Bidding competitive in annual Pricing Survey
With the exception of one particularly complex project, bids in the annual FDMC Pricing Survey were much more competitive this year. Still, variances point to common problems that trip up bidders and account for wide ranges in pricing that continue to plague shops.
This year’s bidders for most projects stayed within a variance factor of about 2.5 or less, but that still means the highest price was two and a half times the lowest price. In the worst-case scenario, a complex beaded inset kitchen, the variance skyrocketed, with the highest price almost eight times what the lowest price was quoted. Clearly, prices can vary considerably more as job complexity of  goes up, but before we delve into the details, let’s first review how the survey works.

Collecting the data

For two decades, we’ve been tracking pricing in custom woodwork by taking real jobs done by real shops and then sharing the original bidding specifications with our readers. Shops all across North America are asked to go through the exercise of bidding these projects as if they were proposals for their own shops. The idea is to try to create an apples-to-apples comparison for custom woodworking projects. To make that comparison more valuable, we ask shops to break down their prices in several categories, such as materials, construction hours, install hours, and finishing hours, although not all shops do that.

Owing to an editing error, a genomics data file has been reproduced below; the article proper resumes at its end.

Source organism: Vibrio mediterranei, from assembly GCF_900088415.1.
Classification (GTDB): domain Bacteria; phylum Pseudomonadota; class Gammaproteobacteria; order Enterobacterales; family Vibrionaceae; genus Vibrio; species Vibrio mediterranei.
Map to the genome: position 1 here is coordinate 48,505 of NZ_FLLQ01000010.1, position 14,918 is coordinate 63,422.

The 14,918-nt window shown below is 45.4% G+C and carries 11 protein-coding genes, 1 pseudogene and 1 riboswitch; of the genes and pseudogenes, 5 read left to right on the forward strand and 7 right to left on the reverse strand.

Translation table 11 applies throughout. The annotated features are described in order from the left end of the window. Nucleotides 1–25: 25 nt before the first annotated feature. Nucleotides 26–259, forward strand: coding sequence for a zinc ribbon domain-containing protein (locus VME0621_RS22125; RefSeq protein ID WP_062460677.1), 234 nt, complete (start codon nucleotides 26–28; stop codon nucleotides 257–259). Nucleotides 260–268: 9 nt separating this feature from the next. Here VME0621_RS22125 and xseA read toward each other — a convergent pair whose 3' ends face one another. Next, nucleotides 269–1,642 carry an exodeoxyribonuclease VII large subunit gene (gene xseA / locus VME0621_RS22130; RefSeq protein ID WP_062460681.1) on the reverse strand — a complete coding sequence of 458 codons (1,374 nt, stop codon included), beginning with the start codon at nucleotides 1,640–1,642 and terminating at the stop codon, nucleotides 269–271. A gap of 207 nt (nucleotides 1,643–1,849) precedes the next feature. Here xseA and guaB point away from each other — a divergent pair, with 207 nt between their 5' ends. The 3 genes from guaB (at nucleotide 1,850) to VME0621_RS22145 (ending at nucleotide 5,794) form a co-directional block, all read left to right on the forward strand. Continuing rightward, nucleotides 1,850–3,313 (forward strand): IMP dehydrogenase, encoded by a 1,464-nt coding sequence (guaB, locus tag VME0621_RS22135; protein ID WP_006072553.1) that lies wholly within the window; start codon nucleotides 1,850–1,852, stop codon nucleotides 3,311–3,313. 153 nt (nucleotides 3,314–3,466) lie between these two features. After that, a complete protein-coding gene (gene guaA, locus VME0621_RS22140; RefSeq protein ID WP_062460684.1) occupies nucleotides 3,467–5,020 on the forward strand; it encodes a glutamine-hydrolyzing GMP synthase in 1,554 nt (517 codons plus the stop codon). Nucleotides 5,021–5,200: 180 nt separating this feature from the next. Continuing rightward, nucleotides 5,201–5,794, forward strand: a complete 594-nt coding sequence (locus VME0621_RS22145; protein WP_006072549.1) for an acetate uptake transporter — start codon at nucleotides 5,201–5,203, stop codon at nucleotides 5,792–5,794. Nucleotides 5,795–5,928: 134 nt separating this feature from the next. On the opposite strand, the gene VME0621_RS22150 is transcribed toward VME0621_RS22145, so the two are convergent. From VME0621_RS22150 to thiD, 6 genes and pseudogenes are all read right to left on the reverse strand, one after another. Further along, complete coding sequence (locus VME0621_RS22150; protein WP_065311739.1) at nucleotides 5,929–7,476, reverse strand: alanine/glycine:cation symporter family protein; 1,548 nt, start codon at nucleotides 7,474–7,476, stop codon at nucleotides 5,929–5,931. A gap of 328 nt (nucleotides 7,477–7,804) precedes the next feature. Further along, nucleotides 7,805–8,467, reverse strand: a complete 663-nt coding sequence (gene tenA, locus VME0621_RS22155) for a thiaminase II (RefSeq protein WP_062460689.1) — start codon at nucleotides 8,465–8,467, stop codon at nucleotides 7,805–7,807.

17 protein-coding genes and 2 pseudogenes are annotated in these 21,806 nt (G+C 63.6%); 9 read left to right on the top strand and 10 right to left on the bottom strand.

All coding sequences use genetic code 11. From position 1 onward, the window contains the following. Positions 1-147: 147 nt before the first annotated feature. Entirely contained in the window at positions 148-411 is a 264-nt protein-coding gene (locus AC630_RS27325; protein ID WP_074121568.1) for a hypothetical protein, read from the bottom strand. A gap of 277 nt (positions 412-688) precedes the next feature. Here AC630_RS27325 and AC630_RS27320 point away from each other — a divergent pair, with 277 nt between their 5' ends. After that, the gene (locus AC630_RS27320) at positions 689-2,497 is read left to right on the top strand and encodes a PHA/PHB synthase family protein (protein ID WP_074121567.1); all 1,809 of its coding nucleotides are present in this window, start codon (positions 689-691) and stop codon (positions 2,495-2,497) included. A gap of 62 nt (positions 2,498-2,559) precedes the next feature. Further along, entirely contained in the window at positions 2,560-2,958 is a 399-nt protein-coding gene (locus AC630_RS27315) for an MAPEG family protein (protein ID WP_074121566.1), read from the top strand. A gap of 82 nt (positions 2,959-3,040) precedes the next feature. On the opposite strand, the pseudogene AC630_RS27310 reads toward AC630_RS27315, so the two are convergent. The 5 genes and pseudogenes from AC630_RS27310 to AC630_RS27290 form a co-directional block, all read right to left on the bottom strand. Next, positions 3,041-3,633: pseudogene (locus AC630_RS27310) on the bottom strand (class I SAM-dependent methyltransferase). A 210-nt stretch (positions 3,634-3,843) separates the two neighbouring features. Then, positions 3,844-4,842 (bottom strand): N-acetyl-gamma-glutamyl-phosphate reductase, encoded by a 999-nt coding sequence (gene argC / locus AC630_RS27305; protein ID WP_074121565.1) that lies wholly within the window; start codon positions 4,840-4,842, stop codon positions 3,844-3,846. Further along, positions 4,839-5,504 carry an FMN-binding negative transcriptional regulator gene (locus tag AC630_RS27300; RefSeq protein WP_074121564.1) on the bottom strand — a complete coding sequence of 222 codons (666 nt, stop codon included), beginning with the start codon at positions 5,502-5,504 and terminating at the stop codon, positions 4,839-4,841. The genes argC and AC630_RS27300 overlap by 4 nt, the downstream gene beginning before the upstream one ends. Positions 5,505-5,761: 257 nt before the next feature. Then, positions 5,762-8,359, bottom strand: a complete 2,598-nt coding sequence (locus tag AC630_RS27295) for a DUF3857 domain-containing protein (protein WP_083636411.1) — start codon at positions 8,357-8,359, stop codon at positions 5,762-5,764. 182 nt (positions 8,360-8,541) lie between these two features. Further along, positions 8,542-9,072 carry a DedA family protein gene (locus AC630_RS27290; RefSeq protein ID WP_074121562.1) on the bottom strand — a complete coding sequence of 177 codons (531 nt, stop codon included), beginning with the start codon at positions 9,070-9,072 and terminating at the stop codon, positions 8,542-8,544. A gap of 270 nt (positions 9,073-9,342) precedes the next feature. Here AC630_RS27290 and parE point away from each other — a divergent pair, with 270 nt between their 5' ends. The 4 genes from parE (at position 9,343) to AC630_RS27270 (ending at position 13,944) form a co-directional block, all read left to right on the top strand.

To further identify where the variances occur, we ask shops to report their hourly shop rates, whether they use software for bidding, whether they use CNC manufacturing, and what state or province they are from. We also ask them how long they have been in business. Most of our respondents are very experienced shops with decades of woodworking under their belts. One other note just to clarify, in the case of bids from Canadian shops, we do convert the numbers from Canadian dollars to U.S. dollars so there is a more ready comparison in the tables. In some cases, we report original Canadian prices in the Notes column as a convenience to Canadian readers.

What does the data show?

The most obvious lesson from this year’s survey is that as the project gets larger and more complex, the opportunity for price variances increases. A traditional beaded inset kitchen came in for the widest variation in price, attracting a low bid of less than $8,000 and a high bid of $60,000, early eight times the low bid of just $7,601. Those bids compare to the original shop that did the project in Ohio for $47,500. Contrast that with the average bid of just $32,000.
The most obvious category that shows where shops can go wrong is the materials cost reported. The original bidder in this case reported $8,000 in materials costs for this kitchen, but bidders estimated costs as low as just $820 and as high as $17,325. 
Similarly, estimates of construction hours can be way off. The average estimated hours was 184, which compared favorably to the original bid of 200 hours, but other estimates ranged from half that to double that. Interestingly, whether the shop is automated with CNC manufacturing or has decades of experience seems to make no difference in the variations.